Everyone has their own voice.

You have to look closely but you’ll see a slight tremor - a shake of the hand.

Otherwise it would be hard to to tell that there’s anything wrong with a group that just seems like old friends...

But for David Sloan and his fellow patients, this is therapy for Parkinson’s Disease.

“You have to be careful where you walk. And when you speak with people you need to make sure they can hear you,” said Sloan.

Sloan and his friends are working with their therapist Lynn Gallandt to speak intentionally, to use their bodies to actively say each word as strongly as they can.

Parkinson’s Disease can be in a word -- debilitating. That’s because as dopamine levels decrease in the brain from a loss of neurons, the body loses its ability to perform automatic movements like blinking, smiling, and talking.

“When you don’t have your voice and people have to constantly say, ‘What did you say?’ Or they just dismiss what you’re saying, that’s where people just start to pull back,” said Gallandt, who is a speech pathologist.

This newer form of therapy Sloan and his friends are participating in is called Speak Out! It's been available at Los Alamitos Medical Center since October, 2018. The center is one of only four places to offer the therapy in the Greater Los Angeles area.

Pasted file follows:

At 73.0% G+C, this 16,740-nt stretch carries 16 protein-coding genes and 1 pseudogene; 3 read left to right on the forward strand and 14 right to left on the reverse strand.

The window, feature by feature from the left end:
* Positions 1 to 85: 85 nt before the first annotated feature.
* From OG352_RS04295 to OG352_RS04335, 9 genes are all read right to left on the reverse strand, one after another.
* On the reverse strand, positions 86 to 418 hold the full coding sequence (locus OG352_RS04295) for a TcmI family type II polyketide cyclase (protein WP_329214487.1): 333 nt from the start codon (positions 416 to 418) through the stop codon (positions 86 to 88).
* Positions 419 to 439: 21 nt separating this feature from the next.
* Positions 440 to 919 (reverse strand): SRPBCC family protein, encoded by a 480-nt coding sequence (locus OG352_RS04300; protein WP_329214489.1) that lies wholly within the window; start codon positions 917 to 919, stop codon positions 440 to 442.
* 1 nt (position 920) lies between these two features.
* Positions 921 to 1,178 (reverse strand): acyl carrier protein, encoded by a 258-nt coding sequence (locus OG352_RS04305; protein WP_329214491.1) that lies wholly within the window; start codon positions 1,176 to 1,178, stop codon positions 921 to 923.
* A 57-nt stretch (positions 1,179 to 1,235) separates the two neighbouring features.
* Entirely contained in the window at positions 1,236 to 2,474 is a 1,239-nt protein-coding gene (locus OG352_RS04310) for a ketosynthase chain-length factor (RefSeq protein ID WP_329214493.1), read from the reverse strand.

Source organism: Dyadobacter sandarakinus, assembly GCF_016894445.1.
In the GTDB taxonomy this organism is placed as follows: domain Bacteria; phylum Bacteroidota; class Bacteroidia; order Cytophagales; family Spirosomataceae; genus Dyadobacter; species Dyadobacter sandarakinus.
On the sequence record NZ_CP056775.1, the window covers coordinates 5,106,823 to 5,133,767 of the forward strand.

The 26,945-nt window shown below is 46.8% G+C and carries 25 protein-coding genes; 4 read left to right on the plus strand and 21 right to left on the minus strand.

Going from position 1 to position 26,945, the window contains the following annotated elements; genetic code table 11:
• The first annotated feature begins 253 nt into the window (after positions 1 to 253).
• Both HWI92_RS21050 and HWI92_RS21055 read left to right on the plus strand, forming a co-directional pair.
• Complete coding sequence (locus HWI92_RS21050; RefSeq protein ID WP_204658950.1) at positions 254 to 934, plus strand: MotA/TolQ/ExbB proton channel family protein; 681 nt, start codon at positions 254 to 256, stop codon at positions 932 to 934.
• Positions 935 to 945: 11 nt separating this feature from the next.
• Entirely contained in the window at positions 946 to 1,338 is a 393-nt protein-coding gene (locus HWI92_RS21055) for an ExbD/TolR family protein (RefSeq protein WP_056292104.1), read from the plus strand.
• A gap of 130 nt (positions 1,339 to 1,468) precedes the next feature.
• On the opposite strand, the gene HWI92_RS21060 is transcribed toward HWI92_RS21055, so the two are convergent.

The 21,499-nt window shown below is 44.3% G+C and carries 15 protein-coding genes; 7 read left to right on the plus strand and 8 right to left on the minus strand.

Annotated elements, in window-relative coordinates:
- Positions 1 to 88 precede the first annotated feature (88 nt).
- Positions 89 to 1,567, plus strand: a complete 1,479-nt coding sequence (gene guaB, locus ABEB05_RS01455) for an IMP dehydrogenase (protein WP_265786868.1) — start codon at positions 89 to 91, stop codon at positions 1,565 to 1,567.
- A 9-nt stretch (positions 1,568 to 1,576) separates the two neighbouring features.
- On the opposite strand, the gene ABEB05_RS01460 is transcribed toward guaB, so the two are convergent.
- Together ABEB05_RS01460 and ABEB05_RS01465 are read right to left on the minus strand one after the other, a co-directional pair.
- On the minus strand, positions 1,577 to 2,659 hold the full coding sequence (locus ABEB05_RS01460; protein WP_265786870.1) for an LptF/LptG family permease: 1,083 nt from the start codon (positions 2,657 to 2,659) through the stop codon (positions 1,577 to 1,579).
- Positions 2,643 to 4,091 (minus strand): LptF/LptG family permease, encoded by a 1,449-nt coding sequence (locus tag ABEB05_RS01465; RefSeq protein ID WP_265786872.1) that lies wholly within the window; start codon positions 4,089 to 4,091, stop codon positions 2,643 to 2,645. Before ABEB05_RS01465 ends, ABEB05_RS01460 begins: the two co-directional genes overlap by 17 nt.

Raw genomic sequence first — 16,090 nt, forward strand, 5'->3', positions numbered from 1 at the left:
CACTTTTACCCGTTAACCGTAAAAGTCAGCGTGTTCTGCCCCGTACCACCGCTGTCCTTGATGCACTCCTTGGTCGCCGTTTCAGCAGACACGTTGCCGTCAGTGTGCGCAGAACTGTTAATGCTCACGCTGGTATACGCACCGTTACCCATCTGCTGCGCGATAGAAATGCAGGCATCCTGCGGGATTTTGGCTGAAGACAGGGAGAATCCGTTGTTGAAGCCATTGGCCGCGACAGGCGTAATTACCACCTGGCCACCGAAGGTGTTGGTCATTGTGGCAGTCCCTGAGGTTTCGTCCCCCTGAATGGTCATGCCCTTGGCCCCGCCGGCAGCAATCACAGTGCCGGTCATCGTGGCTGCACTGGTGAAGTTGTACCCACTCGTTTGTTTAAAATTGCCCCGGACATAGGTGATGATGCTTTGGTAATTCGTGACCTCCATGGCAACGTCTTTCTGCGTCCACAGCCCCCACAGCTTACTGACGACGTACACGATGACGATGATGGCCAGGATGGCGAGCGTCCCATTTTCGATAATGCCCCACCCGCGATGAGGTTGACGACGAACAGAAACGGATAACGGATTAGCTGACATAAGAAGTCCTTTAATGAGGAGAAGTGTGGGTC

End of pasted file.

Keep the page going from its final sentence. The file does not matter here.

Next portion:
Nearly 50,000 people are diagnosed with the disease in the United State every year.

The therapy seeks to re-activate the brain that does things intentionally, using pictures, fun games, and challenges to re-establish the mind-muscle connection that Parkinson’s has taken away.

“Their voice matters because their opinion matters because they still have a lot to give,” said Gallandt.

And while the physical part of therapy is certainly the primary objective, what can’t be overlooked is the social aspect because after Parkinson’s symptoms set in, many sufferers stop going out -- less able to walk, function or be heard.

“When you think about it, Parkinson’s isn’t a fun thing to talk about. But I think when you come and you learn and it forces you I think, to be a better person,” said Sloan.

Fellow patients often become friends -- which in many ways is therapy in itself.